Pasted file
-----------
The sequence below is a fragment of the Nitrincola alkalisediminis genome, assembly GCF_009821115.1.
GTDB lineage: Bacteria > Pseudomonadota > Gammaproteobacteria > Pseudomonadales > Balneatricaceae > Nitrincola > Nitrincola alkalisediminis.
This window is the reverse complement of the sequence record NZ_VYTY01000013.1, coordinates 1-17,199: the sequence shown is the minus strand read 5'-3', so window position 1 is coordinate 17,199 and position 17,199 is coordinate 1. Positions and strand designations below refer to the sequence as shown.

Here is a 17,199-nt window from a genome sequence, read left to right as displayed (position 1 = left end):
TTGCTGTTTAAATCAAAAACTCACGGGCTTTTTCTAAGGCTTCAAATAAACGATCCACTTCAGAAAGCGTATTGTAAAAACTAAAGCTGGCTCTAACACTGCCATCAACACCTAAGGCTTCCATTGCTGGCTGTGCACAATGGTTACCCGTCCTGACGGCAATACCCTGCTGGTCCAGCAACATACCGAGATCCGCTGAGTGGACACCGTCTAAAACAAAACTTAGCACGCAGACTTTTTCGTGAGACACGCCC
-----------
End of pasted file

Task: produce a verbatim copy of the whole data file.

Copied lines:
The sequence below is a fragment of the Nitrincola alkalisediminis genome, assembly GCF_009821115.1.
GTDB lineage: Bacteria > Pseudomonadota > Gammaproteobacteria > Pseudomonadales > Balneatricaceae > Nitrincola > Nitrincola alkalisediminis.
This window is the reverse complement of the sequence record NZ_VYTY01000013.1, coordinates 1-17,199: the sequence shown is the minus strand read 5'-3', so window position 1 is coordinate 17,199 and position 17,199 is coordinate 1. Positions and strand designations below refer to the sequence as shown.

Here is a 17,199-nt window from a genome sequence, read left to right as displayed (position 1 = left end):
TTGCTGTTTAAATCAAAAACTCACGGGCTTTTTCTAAGGCTTCAAATAAACGATCCACTTCAGAAAGCGTATTGTAAAAACTAAAGCTGGCTCTAACACTGCCATCAACACCTAAGGCTTCCATTGCTGGCTGTGCACAATGGTTACCCGTCCTGACGGCAATACCCTGCTGGTCCAGCAACATACCGAGATCCGCTGAGTGGACACCGTCTAAAACAAAACTTAGCACGCAGACTTTTTCGTGAGACACGCCC